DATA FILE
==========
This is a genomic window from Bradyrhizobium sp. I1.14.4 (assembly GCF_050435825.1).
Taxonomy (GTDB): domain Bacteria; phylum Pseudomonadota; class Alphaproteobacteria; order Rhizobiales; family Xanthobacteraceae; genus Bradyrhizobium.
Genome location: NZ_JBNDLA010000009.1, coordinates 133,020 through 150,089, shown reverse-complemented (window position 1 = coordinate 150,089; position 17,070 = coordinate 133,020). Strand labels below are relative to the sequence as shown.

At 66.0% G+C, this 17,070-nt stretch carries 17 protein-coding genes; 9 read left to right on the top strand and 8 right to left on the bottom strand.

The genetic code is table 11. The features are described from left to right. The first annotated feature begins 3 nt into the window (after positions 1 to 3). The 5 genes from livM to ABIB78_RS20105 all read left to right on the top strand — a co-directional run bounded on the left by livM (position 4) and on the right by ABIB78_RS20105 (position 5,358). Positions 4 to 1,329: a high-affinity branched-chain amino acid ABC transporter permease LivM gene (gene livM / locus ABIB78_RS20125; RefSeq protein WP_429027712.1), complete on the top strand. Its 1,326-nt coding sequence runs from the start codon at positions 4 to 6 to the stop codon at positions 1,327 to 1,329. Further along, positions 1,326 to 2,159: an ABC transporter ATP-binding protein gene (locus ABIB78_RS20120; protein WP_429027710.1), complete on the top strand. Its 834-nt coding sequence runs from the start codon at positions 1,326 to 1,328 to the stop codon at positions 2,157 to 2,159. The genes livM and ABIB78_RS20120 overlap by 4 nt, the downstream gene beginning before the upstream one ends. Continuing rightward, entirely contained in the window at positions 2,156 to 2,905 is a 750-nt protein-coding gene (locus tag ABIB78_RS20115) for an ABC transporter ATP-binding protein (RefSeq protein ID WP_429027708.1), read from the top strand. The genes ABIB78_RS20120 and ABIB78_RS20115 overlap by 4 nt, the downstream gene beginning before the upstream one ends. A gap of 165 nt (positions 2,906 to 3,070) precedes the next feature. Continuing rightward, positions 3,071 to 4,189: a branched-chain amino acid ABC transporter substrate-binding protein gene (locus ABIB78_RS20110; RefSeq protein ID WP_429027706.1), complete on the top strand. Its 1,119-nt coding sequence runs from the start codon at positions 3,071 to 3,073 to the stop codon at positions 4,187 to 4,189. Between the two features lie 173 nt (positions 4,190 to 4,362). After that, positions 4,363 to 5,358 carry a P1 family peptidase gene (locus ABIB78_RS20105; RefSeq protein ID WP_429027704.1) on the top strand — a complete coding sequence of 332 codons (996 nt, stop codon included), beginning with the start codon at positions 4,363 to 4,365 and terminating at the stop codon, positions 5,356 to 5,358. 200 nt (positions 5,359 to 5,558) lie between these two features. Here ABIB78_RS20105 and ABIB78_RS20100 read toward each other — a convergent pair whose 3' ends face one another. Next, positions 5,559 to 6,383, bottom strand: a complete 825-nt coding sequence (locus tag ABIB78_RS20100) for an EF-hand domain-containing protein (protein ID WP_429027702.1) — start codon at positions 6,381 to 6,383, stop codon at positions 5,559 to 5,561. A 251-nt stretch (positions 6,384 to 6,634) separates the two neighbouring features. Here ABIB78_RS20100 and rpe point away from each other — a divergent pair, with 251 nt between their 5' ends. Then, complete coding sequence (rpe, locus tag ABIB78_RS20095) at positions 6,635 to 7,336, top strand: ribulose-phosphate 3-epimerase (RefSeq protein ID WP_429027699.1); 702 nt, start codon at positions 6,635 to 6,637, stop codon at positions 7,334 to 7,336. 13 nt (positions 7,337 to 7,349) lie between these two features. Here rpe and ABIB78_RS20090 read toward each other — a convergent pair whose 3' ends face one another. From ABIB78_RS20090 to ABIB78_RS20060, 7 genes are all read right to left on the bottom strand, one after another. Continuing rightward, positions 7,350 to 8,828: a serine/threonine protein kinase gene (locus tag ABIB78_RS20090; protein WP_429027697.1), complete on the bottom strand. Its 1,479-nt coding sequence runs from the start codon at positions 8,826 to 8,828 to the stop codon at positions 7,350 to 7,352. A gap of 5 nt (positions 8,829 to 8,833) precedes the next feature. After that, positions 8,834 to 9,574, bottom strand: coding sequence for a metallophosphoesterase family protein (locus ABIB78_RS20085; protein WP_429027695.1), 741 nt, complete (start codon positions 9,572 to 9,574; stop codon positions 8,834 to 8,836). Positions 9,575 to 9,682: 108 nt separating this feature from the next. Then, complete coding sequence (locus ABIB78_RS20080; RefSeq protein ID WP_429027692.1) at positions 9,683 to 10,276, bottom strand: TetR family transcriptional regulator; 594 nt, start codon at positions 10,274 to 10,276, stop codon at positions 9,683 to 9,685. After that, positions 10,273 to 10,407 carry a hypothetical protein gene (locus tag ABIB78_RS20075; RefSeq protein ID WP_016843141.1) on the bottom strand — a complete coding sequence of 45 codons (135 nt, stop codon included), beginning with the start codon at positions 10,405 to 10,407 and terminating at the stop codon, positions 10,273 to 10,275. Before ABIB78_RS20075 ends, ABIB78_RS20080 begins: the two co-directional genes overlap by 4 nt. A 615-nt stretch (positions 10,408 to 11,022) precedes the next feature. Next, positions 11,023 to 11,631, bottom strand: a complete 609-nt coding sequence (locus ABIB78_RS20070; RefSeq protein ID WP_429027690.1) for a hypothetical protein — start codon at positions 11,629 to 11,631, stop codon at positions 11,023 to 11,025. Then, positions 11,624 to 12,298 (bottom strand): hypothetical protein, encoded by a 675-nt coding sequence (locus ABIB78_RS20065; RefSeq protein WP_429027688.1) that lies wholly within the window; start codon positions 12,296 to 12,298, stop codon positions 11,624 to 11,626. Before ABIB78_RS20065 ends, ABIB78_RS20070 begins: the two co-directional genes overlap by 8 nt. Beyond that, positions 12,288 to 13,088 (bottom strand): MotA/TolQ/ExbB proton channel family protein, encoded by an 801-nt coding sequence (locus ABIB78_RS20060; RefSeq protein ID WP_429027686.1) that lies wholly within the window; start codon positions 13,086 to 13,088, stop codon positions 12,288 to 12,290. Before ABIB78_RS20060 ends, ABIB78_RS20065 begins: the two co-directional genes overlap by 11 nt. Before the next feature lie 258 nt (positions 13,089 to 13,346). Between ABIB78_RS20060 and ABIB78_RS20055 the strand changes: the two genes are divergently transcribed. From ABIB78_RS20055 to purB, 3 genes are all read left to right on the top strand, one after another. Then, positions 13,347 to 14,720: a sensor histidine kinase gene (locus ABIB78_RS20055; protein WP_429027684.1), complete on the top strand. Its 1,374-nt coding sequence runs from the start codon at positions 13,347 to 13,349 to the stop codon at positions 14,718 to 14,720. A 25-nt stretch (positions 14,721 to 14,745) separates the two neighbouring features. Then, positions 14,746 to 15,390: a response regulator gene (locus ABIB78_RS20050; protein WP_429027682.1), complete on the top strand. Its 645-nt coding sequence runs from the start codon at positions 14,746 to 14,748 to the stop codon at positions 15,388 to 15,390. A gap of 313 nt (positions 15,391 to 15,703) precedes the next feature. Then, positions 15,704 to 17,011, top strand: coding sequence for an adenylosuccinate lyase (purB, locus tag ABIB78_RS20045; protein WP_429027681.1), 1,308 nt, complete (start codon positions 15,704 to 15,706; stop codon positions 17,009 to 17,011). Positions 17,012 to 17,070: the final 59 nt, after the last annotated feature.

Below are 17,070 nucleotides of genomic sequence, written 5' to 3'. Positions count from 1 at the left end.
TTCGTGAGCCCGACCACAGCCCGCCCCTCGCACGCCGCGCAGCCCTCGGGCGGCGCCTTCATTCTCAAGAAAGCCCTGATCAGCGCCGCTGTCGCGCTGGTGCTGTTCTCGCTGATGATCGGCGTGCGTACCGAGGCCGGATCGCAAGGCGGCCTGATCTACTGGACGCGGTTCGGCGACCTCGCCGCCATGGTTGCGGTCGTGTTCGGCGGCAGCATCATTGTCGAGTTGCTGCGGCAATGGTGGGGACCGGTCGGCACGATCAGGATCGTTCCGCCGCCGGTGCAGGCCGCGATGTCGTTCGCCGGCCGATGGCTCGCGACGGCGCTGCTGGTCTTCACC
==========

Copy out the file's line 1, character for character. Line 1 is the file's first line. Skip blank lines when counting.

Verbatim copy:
This is a genomic window from Bradyrhizobium sp. I1.14.4 (assembly GCF_050435825.1).